Since its launch in 1983, Tasword Two has been the acknowledged word processor for the Spectrum. Now, after three long years, and in the face of serious competition from The Writer and The Last Word, Tasword III has been released.
Unlike its predecessor, Tasword III is available only on microdrive, although a disc version - running on the Opus Discovery - is planned.
Any new version of an existing program must contain improvements and additions in either performance or ease of use. Tasman has made improvements in both. For a start, the manual is easy to understand and you can quickly get to any information you need.
Most Spectrum word processors are limited to a maximum of 32 columns across the screen - even Tasword II offers only 64 columns. Most printers, however, can cope with 80 columns. The Tasword III screen is a window over which you can scroll up to 128 character lines across the display. The only problem with this screen format is that you cannot see all of the text all of the time, but if you want to see how the text will look when printed there is no way around the problem.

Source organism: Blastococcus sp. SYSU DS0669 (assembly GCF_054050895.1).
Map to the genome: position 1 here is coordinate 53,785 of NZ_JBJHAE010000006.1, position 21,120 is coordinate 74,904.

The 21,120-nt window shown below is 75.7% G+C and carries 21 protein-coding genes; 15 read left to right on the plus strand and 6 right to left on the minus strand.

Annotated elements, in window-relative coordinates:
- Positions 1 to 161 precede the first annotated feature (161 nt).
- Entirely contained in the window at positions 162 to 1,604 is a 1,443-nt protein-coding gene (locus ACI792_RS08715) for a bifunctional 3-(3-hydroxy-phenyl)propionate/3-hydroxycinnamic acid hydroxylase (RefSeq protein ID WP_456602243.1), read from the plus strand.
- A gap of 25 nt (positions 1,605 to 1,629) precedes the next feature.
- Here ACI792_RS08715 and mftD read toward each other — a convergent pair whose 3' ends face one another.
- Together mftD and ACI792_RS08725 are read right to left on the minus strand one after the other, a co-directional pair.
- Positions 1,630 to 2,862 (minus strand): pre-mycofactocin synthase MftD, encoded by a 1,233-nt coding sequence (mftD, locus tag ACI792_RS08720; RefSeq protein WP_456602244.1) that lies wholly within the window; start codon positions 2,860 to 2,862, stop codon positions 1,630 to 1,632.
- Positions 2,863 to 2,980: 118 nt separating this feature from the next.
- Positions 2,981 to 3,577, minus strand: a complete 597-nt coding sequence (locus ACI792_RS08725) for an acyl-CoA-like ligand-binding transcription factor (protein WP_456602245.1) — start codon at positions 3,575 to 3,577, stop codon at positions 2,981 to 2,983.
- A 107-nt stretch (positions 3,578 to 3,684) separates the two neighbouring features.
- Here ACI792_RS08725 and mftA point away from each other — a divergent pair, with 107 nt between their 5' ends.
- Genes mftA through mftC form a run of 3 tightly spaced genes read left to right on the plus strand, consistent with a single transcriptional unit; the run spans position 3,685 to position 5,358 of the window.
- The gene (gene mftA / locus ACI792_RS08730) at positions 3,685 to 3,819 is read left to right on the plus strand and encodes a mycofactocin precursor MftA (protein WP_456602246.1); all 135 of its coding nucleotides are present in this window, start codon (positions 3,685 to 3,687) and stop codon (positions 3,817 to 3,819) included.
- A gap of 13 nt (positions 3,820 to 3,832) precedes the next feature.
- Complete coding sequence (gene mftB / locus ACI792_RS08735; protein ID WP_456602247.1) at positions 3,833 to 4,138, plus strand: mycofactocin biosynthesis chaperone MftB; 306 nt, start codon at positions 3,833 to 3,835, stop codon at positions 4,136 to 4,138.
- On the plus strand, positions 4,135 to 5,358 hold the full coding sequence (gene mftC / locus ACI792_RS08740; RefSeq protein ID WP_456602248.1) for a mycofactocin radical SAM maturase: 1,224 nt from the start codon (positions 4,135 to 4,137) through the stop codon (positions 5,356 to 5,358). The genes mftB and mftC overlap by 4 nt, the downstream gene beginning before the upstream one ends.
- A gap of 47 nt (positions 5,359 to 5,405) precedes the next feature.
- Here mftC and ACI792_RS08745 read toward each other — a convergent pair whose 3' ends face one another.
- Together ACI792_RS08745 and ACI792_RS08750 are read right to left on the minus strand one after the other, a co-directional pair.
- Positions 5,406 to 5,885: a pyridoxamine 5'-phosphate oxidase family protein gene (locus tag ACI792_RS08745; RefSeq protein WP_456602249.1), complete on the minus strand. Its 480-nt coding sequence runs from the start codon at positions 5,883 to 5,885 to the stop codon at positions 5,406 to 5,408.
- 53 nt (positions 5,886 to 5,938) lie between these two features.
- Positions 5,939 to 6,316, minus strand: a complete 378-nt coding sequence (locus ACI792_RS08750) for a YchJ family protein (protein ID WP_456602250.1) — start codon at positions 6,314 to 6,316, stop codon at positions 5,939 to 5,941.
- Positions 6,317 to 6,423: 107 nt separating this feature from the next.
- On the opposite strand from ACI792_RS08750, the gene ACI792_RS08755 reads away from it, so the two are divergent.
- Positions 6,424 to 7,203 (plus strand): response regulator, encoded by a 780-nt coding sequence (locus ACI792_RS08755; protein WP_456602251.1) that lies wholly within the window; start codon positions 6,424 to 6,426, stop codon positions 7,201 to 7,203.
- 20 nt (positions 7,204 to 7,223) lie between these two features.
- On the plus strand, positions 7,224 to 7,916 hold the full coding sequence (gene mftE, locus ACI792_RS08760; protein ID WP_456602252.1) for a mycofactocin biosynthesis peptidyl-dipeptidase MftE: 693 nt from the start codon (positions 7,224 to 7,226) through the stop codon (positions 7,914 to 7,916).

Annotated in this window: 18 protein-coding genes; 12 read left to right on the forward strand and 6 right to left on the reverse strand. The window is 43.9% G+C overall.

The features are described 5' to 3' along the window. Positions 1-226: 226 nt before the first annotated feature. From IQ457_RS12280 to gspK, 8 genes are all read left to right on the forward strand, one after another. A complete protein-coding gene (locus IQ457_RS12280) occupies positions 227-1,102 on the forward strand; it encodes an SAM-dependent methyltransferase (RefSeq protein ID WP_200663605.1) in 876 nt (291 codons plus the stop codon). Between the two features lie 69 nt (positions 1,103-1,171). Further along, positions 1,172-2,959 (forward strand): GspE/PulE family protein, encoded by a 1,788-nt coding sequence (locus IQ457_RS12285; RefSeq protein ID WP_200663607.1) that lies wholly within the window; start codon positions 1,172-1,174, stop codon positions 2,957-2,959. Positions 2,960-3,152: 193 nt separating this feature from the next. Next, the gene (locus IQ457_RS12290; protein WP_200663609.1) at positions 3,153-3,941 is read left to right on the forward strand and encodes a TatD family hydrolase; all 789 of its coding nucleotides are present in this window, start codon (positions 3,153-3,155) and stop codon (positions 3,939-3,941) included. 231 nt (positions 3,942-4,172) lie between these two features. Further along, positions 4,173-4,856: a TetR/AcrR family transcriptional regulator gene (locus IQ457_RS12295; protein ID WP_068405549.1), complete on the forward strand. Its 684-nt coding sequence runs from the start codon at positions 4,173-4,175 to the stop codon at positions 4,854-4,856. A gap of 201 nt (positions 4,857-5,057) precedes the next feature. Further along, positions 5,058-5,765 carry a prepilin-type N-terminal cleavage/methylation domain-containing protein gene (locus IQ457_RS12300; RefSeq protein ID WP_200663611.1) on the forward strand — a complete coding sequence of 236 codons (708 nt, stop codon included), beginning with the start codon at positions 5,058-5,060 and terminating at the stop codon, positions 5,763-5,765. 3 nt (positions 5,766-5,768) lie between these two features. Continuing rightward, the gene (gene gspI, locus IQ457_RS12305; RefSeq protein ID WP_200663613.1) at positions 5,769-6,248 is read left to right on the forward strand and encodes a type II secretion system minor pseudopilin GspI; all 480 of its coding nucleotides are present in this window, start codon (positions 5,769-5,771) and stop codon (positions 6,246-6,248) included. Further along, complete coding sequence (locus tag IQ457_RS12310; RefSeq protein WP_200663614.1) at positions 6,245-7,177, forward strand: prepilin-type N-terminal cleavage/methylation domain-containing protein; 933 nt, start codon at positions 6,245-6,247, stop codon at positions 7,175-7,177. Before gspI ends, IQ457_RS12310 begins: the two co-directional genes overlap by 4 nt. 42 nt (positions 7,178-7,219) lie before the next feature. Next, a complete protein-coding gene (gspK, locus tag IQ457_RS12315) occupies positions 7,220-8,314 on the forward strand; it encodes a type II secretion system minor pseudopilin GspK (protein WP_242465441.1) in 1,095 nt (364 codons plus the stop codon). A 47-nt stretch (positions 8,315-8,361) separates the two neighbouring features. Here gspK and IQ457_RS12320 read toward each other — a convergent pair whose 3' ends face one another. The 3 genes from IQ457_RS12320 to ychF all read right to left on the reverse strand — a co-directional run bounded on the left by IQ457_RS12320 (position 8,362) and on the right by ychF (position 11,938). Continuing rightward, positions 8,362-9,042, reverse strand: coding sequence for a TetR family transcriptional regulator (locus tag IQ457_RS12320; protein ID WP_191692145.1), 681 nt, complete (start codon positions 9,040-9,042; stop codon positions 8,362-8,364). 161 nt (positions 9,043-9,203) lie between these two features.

At the bottom of the screen a status line gives information on how the program is dealing with the text and how your text is being split into pages - called page breaks. The information, which you must set up for Tasword, is necessary because the printer will have to know when to ask for a new sheet of paper or where to put extra places in at the end of a page.
Further information is provided on two pull down Help pages, which include details of how to move the block cursor - which does all the writing - around the screen. Those Help pages are useful nbut I relied more heavily on the contents page of the instruction manual.
Many word processors will fail to meet your requirements, simply because the computer hardware - the keyboard - cannot cope with your typing style and speed. If you hold a character key down for too long you may see several copies of that character up on the screen. Alternatively, if you don't hold it down for long enough, the character may not be picked up at all.
Tasword III, however, has an option which will change the amount of time the computer takes before it repeats a character. If you are a slow typist you may want to increase the interval before a repeat and if you are fast you will want to make the repeat faster.